Aditya Patil’s Blog

CS, Linux and Programming

Finding short, good domain names using AWS API ( Free of Cost )

Recently, I was on a lookout for a domain name for personal use. This domain name will probably never be seen by more than 2 eyes, so I didn’t care exactly what TLD it has, or even what it’s FQDN is.

That said, who doesn’t like a short, memorable and meaningful domain name? is always more favourable than say, (And yes, both are valid domain names). However, trying out each possible domain by typing it into some registrars search bar was too boring and time consuming. More often than not, you would come across unavailable domains. Hence I decided to automate the process by using some API.


The Task

The task was to go through thousands of possible domain names, and list out those which are available, so I could choose one of them. Once that is done, I would select whichever I like most.

Finding an API

There aren’t many APIs out there to find if a domain is available or not, and the one’s that are available, are way too costly for me to try out thousands of combinations. Eventually, I came across Amazon’s Route 53 Domain API. This API provides endpoints for tasks such as registering, renewing, transfering domains. One of the operations is CheckDomainAvailability. In their own words,

This operation checks the availability of one domain name.

Exactly what I wanted. As a bonus, I found out this API is free. Although the “free"dom did came at a cost, which I have mentioned below.

The Code

Amazon provides SDKs to use the API in various languages. As this project was going to be a one off script, I decided to go with Python. The boto3 package provides an easy to use abstraction for the API. It also comes with a quite good documentation.


First, I needed to create an IAM user in AWS. For this API, we need to enable the AmazonRoute53DomainsReadOnlyAccess permission for the user.

I used AWS Command Line Interface(CLI) to easily set up the credentials for the IAM user. Boto3 uses these details when making API calls. awscli and boto3 can be installed using pip.

pip install awscli boto3

Next task was to configure aws cli. This is pretty straight forward, simply run,

aws cli configure

and enter access key, secret key, default region name and default output format.


The script is quite simple. It reads words from the dict/cracklib file that is available on most Linux distros. Then it gets only those words whose length matches the requirement(say 3), and then checks the availability for all given tld’s. If reply is “AVAILABLE”, it prints out the domain name.

import boto3
import sys

# number of characters
size = int(sys.argv[1]) + 1

# setup client
client = boto3.client('route53domains')

# open dict file
words = open("/usr/share/dict/cracklib-small", "r")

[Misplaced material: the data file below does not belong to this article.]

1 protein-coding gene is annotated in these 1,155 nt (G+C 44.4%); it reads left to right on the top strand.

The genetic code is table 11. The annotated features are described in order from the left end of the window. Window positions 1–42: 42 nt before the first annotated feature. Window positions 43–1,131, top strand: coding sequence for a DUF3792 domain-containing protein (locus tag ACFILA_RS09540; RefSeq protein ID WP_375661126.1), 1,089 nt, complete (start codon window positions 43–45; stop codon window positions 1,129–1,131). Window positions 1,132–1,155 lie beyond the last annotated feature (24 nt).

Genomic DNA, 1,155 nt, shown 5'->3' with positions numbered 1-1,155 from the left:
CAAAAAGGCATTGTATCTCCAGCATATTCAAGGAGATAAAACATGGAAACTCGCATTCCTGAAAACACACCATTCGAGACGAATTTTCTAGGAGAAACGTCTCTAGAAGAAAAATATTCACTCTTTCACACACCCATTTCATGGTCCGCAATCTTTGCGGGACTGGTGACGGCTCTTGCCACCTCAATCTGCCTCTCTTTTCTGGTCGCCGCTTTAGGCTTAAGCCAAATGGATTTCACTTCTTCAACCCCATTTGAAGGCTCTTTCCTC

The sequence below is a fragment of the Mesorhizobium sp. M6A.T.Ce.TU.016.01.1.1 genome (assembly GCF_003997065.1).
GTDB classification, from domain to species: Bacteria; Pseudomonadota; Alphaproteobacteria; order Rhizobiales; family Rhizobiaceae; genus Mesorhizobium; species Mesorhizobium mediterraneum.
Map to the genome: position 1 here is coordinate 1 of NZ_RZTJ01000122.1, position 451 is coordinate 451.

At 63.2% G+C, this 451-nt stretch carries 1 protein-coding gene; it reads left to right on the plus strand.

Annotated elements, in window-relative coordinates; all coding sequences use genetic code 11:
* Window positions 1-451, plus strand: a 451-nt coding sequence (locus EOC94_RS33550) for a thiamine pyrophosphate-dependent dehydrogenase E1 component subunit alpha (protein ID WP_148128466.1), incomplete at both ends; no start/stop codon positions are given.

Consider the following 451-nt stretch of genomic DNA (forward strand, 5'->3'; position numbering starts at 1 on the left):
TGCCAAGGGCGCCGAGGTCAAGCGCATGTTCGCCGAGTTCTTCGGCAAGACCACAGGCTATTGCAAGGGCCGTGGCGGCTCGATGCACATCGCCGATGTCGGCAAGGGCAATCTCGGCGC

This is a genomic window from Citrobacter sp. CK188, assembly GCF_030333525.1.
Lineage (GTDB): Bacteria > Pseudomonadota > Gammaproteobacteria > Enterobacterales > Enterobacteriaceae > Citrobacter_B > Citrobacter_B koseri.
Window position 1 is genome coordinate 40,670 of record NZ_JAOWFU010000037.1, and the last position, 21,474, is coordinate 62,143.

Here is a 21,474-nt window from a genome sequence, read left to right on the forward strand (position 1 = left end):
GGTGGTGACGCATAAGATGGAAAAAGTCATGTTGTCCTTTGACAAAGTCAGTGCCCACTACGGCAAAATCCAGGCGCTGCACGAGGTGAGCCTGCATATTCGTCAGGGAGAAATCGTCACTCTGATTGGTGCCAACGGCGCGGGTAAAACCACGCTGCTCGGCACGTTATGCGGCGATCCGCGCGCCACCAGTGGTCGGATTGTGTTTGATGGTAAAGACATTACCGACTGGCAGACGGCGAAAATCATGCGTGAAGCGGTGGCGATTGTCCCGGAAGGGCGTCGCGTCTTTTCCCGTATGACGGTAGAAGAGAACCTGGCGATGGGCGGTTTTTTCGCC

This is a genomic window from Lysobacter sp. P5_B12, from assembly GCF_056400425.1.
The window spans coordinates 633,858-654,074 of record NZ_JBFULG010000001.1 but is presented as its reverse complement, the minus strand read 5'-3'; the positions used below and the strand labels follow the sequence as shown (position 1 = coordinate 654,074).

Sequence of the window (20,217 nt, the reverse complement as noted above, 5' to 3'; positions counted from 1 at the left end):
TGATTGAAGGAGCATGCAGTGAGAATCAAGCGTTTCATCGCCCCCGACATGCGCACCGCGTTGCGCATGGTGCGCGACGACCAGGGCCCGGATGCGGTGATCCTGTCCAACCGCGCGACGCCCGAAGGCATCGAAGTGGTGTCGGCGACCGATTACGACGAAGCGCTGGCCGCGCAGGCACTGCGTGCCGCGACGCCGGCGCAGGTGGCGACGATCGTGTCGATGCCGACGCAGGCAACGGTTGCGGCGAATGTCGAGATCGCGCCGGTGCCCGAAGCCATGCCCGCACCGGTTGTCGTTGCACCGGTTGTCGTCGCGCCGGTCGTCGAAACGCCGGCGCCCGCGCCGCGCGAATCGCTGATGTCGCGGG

for word in words:
    if len(word) == size:
        for domain in [word.strip() + ".trade", word.strip() + ".loan"]:
                response = client.check_domain_availability(
            except Exception as ex:
                print("error occured for: " + domain)
                status = response["Availability"]
                if status == "AVAILABLE":


Rate Throttling

As mentioned earlier, the API is free to use. But this freedom comes at a cost. The API applies rate throttling. Frequently, I would see this error,

An error occurred (ThrottlingException) when calling the CheckDomainAvailability operation (reached max retries: 4): Rate exceeded

Initially, to speed up the script, I had created a multi threaded variant which used thread pools. However, that simply made the script hit rate throttling more often. Basically, rate throttling becomes a function of number of threads, with throttling being directly proportional to number of threads. So I decided to use the single threaded variant.

Secondly, I needed to create a way to retry the failed calls. For this, I added the exception messages as in the above script. Then I would parse the output for this errors, and pass the domains to a slightly modified version of the script( which reads domains instead of words, from a given file).

The commands for retrying are as such

python 4 | tee 4-letter-dn														# get list
cat 4-letter-dn | egrep "^[a-z]{4}.(loan|trade)$" >> available							# gets available
cat 4-letter-dn | grep "error occured"|sed "s/error occured for: //g" |LC_COLLATE=C egrep "[a-z]{4}.(loan|trade)" > retry-these													  # gets errored
python retry-these | tee 4-letter-dn   									# retry errored

Lack of Support for TLDs

This API doesn’t support many TLDs, some of which are quite nice, like .site or .space. Well, one can’t complain too much about free stuff.


Using this script, I found some 3 letter and hundreds of 4 letter domains for .loan and .trade TLDs. Manually, this could have taken me longer than it would take Voyager 1 to reach interstellar space.